In midnight fields we eating, bleating sheep
(and some asleep) pursued our ovine way
as shepherds rudely passed the time till day
its shining rays above the hills should peep,
when of a sudden in the sky so steep
a thing with wings all shiny silver-grey
so frightened us we nearly ran astray
and lo, our watchers cowered all aheap.
A human babe was born the wing-thing said
and singing wing-things through the night sky swam.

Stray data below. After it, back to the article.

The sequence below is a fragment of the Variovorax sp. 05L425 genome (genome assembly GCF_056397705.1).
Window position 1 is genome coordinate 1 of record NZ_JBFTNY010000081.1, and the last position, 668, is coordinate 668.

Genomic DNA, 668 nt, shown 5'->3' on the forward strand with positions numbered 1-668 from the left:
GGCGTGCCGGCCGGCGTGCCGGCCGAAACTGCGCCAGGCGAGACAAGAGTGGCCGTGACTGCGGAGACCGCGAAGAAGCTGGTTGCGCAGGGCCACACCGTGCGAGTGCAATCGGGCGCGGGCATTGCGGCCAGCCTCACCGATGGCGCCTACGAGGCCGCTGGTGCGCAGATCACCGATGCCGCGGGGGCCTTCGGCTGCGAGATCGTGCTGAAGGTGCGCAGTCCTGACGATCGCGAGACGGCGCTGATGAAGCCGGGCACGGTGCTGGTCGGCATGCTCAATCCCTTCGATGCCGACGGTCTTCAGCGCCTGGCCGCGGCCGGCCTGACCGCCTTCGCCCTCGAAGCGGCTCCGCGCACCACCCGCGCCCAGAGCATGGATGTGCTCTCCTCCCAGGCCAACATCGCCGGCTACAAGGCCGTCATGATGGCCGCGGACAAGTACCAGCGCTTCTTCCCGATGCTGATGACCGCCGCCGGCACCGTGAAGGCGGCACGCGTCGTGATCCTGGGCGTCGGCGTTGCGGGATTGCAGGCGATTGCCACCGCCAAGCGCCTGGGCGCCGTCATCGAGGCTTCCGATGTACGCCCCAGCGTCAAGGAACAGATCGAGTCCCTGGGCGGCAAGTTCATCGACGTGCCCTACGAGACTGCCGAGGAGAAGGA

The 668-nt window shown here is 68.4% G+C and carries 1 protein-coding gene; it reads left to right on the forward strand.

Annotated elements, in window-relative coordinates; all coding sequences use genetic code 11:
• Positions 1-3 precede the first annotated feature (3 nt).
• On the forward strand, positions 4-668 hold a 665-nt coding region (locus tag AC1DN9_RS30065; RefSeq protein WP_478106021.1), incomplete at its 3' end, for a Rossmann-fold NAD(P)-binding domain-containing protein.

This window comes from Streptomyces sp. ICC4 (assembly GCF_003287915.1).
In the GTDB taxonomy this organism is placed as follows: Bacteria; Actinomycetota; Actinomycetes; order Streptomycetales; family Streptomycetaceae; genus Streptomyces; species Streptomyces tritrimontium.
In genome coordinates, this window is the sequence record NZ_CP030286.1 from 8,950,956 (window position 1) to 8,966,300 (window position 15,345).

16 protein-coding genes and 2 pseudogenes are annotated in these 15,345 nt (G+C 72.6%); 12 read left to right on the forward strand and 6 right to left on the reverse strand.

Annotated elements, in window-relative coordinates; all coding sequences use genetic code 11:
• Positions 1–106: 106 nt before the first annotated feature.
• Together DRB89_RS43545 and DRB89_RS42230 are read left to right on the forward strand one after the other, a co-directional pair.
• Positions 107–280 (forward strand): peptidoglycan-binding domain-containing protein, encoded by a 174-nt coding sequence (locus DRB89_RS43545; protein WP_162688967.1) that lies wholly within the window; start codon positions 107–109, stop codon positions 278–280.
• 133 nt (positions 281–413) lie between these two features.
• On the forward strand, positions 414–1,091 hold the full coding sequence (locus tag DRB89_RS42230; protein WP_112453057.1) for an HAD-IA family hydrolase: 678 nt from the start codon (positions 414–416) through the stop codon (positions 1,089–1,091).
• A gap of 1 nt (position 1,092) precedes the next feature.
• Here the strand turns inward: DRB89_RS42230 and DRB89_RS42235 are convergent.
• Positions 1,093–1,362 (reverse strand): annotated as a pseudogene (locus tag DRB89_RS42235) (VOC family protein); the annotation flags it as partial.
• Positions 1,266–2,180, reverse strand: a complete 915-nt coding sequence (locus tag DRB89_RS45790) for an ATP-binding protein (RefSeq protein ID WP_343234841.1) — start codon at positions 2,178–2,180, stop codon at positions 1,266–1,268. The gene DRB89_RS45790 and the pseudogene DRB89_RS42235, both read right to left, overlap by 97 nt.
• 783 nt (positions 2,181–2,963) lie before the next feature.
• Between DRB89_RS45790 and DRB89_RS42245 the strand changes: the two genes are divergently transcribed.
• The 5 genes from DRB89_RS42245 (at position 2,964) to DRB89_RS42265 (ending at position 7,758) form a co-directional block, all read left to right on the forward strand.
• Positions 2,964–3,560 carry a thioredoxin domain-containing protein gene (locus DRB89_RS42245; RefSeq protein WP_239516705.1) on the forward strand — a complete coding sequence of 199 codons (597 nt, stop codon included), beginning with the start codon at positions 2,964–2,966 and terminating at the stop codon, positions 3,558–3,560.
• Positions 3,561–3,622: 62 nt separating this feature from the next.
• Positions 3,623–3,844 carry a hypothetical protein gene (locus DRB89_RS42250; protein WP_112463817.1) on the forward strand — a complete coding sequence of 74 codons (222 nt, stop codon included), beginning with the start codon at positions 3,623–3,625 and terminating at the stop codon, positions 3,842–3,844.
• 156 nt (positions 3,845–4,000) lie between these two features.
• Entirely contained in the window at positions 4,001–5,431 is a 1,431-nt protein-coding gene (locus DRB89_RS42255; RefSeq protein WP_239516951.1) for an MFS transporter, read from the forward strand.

Our shepherds being practicable men,
brought us to see: a manger for a bed
it had and smelled, the ewes said, like a lamb
that’s taken off and never seen again.
Originally appeared in The Road Not Taken.
Jeffrey Essmann is an essayist and poet living in New York. His poetry has appeared in numerous magazines and literary journals, among them America Magazine, Dappled Things, the St. Austin Review, The Road Not Taken, and various venues of the Benedictine monastery with which he is an oblate, with poems upcoming in U.S. Catholic and First Things. He is the editor of the Catholic Poetry Room.